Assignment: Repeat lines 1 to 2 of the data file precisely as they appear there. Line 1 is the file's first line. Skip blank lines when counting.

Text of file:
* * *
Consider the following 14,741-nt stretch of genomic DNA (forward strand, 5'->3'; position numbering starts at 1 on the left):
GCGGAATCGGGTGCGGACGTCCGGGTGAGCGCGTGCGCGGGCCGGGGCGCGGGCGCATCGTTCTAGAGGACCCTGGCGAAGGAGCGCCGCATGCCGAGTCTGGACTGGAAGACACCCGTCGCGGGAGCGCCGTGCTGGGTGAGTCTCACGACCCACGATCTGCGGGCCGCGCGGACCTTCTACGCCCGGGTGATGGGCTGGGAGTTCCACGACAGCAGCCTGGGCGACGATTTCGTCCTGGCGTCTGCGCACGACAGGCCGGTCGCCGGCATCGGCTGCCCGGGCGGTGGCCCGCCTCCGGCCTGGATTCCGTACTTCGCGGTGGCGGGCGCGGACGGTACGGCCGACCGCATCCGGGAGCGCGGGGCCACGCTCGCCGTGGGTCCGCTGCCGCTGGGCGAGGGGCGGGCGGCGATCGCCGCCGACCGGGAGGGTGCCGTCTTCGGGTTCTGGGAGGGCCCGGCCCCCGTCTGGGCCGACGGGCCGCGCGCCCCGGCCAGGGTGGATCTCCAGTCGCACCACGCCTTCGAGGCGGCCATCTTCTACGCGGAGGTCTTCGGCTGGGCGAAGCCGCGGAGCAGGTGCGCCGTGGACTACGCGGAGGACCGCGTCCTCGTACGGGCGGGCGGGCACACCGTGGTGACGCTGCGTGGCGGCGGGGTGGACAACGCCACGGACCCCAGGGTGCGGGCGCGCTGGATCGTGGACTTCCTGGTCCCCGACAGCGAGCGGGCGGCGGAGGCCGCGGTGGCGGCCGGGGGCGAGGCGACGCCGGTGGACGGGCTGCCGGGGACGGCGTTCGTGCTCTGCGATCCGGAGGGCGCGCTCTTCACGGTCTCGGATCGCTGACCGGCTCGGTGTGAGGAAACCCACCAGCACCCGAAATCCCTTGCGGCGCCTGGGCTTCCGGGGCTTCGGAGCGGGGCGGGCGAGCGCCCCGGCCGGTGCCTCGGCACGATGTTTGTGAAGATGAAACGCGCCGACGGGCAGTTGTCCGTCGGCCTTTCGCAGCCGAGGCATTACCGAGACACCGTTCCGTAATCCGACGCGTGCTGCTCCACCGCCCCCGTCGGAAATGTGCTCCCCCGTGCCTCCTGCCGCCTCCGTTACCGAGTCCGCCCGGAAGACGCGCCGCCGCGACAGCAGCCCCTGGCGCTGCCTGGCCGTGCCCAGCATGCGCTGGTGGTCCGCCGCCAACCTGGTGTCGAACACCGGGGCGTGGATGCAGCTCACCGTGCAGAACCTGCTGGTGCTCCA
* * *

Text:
Consider the following 14,741-nt stretch of genomic DNA (forward strand, 5'->3'; position numbering starts at 1 on the left):
GCGGAATCGGGTGCGGACGTCCGGGTGAGCGCGTGCGCGGGCCGGGGCGCGGGCGCATCGTTCTAGAGGACCCTGGCGAAGGAGCGCCGCATGCCGAGTCTGGACTGGAAGACACCCGTCGCGGGAGCGCCGTGCTGGGTGAGTCTCACGACCCACGATCTGCGGGCCGCGCGGACCTTCTACGCCCGGGTGATGGGCTGGGAGTTCCACGACAGCAGCCTGGGCGACGATTTCGTCCTGGCGTCTGCGCACGACAGGCCGGTCGCCGGCATCGGCTGCCCGGGCGGTGGCCCGCCTCCGGCCTGGATTCCGTACTTCGCGGTGGCGGGCGCGGACGGTACGGCCGACCGCATCCGGGAGCGCGGGGCCACGCTCGCCGTGGGTCCGCTGCCGCTGGGCGAGGGGCGGGCGGCGATCGCCGCCGACCGGGAGGGTGCCGTCTTCGGGTTCTGGGAGGGCCCGGCCCCCGTCTGGGCCGACGGGCCGCGCGCCCCGGCCAGGGTGGATCTCCAGTCGCACCACGCCTTCGAGGCGGCCATCTTCTACGCGGAGGTCTTCGGCTGGGCGAAGCCGCGGAGCAGGTGCGCCGTGGACTACGCGGAGGACCGCGTCCTCGTACGGGCGGGCGGGCACACCGTGGTGACGCTGCGTGGCGGCGGGGTGGACAACGCCACGGACCCCAGGGTGCGGGCGCGCTGGATCGTGGACTTCCTGGTCCCCGACAGCGAGCGGGCGGCGGAGGCCGCGGTGGCGGCCGGGGGCGAGGCGACGCCGGTGGACGGGCTGCCGGGGACGGCGTTCGTGCTCTGCGATCCGGAGGGCGCGCTCTTCACGGTCTCGGATCGCTGACCGGCTCGGTGTGAGGAAACCCACCAGCACCCGAAATCCCTTGCGGCGCCTGGGCTTCCGGGGCTTCGGAGCGGGGCGGGCGAGCGCCCCGGCCGGTGCCTCGGCACGATGTTTGTGAAGATGAAACGCGCCGACGGGCAGTTGTCCGTCGGCCTTTCGCAGCCGAGGCATTACCGAGACACCGTTCCGTAATCCGACGCGTGCTGCTCCACCGCCCCCGTCGGAAATGTGCTCCCCCGTGCCTCCTGCCGCCTCCGTTACCGAGTCCGCCCGGAAGACGCGCCGCCGCGACAGCAGCCCCTGGCGCTGCCTGGCCGTGCCCAGCATGCGCTGGTGGTCCGCCGCCAACCTGGTGTCGAACACCGGGGCGTGGATGCAGCTCACCGTGCAGAACCTGCTGGTGCTCCA